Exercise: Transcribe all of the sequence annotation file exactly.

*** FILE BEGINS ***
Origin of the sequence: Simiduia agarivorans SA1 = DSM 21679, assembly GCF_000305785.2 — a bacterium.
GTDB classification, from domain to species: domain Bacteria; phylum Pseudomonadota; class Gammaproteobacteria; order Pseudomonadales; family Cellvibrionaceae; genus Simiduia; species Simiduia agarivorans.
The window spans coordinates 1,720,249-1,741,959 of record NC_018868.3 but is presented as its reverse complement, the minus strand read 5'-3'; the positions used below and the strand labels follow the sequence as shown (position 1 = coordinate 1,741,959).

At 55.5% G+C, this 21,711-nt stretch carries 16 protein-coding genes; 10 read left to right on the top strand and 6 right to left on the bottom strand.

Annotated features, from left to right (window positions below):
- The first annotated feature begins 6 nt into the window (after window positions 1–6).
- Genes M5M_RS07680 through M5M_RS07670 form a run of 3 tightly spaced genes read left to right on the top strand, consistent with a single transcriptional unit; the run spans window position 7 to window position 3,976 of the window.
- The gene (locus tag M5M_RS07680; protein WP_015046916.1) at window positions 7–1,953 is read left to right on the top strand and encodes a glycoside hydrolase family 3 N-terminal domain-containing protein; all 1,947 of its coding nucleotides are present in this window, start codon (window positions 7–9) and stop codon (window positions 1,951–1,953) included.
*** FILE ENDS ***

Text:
Origin of the sequence: Simiduia agarivorans SA1 = DSM 21679, assembly GCF_000305785.2 — a bacterium.
GTDB classification, from domain to species: domain Bacteria; phylum Pseudomonadota; class Gammaproteobacteria; order Pseudomonadales; family Cellvibrionaceae; genus Simiduia; species Simiduia agarivorans.
The window spans coordinates 1,720,249-1,741,959 of record NC_018868.3 but is presented as its reverse complement, the minus strand read 5'-3'; the positions used below and the strand labels follow the sequence as shown (position 1 = coordinate 1,741,959).

At 55.5% G+C, this 21,711-nt stretch carries 16 protein-coding genes; 10 read left to right on the top strand and 6 right to left on the bottom strand.

Annotated features, from left to right (window positions below):
- The first annotated feature begins 6 nt into the window (after window positions 1–6).
- Genes M5M_RS07680 through M5M_RS07670 form a run of 3 tightly spaced genes read left to right on the top strand, consistent with a single transcriptional unit; the run spans window position 7 to window position 3,976 of the window.
- The gene (locus tag M5M_RS07680; protein WP_015046916.1) at window positions 7–1,953 is read left to right on the top strand and encodes a glycoside hydrolase family 3 N-terminal domain-containing protein; all 1,947 of its coding nucleotides are present in this window, start codon (window positions 7–9) and stop codon (window positions 1,951–1,953) included.